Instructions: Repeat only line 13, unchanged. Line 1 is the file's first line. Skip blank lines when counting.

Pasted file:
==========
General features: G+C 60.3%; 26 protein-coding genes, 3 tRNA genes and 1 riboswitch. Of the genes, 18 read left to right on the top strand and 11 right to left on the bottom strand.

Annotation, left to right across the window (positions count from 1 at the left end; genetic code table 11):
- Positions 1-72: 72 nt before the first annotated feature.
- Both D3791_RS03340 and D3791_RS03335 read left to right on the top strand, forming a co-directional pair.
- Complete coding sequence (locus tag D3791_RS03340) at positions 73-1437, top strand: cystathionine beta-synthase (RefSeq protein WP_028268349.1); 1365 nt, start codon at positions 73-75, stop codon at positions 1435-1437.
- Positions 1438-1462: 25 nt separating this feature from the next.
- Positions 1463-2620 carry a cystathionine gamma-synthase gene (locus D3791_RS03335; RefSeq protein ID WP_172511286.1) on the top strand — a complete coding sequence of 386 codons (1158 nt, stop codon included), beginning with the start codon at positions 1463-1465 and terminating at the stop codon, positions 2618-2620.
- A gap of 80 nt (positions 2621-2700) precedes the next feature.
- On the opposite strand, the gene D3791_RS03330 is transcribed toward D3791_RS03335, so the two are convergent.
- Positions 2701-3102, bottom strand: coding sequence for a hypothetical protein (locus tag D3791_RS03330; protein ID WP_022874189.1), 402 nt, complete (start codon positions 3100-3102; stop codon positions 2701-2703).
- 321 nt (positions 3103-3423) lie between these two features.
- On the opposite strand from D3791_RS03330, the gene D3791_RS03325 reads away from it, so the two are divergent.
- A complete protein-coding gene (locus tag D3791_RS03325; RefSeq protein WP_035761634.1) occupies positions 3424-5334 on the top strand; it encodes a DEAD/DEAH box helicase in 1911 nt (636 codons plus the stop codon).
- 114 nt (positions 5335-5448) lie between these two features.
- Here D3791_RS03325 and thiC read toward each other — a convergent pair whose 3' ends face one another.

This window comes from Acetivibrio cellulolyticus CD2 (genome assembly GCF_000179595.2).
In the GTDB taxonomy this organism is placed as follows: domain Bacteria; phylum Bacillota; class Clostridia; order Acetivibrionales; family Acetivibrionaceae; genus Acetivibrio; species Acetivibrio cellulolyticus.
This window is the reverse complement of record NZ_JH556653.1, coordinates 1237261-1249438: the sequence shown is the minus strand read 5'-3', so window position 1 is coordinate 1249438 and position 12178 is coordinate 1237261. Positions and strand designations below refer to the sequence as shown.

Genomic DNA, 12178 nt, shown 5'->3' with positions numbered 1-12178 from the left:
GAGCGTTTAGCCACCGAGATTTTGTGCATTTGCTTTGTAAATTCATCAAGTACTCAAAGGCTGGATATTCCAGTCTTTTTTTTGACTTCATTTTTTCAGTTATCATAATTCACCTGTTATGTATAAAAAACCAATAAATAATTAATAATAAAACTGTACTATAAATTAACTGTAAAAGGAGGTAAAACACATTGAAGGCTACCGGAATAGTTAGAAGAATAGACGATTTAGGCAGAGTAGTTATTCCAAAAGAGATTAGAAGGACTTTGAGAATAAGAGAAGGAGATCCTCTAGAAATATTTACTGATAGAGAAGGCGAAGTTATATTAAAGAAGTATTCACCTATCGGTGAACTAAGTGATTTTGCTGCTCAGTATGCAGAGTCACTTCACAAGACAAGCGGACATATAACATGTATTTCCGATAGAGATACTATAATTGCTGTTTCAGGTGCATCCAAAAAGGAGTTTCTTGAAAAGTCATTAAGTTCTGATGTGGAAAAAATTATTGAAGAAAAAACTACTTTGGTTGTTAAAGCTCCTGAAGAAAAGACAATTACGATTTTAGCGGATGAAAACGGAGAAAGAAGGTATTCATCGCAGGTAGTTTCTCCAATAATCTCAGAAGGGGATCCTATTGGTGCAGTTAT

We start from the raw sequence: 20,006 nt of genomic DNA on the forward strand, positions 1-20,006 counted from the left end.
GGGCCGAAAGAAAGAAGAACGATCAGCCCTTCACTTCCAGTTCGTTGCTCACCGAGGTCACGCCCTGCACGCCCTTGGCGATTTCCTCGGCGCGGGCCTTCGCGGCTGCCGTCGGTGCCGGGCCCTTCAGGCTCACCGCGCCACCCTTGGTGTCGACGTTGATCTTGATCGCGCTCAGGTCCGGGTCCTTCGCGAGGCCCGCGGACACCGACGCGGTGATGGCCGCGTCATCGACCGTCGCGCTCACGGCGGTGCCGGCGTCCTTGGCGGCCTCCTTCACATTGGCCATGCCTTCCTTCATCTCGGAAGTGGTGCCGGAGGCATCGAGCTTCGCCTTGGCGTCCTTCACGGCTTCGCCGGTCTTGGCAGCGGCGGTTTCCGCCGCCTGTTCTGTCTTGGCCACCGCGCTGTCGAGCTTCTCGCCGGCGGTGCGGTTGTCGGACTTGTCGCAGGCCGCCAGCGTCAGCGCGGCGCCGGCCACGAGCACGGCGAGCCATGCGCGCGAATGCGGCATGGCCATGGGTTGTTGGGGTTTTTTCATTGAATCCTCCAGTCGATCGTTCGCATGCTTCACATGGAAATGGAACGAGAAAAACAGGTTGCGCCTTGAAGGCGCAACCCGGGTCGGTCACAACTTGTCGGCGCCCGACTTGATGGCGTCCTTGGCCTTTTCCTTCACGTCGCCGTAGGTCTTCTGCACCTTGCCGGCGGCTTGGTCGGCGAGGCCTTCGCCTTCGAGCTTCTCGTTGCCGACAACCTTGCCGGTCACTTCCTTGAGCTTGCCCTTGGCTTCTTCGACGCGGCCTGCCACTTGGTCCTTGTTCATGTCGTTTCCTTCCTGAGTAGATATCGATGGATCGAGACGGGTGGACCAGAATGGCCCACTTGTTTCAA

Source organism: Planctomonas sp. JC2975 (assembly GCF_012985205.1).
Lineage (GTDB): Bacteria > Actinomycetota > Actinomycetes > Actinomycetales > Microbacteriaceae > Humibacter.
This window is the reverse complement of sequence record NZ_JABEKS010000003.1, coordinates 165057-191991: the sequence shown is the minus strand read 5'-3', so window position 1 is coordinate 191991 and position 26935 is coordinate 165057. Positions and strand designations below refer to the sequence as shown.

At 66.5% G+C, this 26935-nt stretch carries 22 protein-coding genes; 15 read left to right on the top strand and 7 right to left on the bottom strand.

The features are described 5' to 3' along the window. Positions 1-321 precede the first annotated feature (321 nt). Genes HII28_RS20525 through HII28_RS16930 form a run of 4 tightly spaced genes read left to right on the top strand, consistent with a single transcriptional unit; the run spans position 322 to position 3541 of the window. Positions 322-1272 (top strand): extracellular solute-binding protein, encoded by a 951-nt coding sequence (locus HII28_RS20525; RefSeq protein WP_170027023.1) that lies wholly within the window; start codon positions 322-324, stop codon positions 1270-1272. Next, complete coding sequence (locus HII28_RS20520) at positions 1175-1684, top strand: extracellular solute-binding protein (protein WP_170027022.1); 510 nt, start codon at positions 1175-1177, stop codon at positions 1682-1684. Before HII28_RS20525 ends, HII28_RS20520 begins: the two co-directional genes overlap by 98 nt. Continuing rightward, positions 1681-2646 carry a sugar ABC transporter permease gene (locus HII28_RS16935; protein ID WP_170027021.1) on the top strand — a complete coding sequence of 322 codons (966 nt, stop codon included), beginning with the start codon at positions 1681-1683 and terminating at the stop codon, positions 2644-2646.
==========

- A complete protein-coding gene (locus tag D3791_RS03325; RefSeq protein WP_035761634.1) occupies positions 3424-5334 on the top strand; it encodes a DEAD/DEAH box helicase in 1911 nt (636 codons plus the stop codon).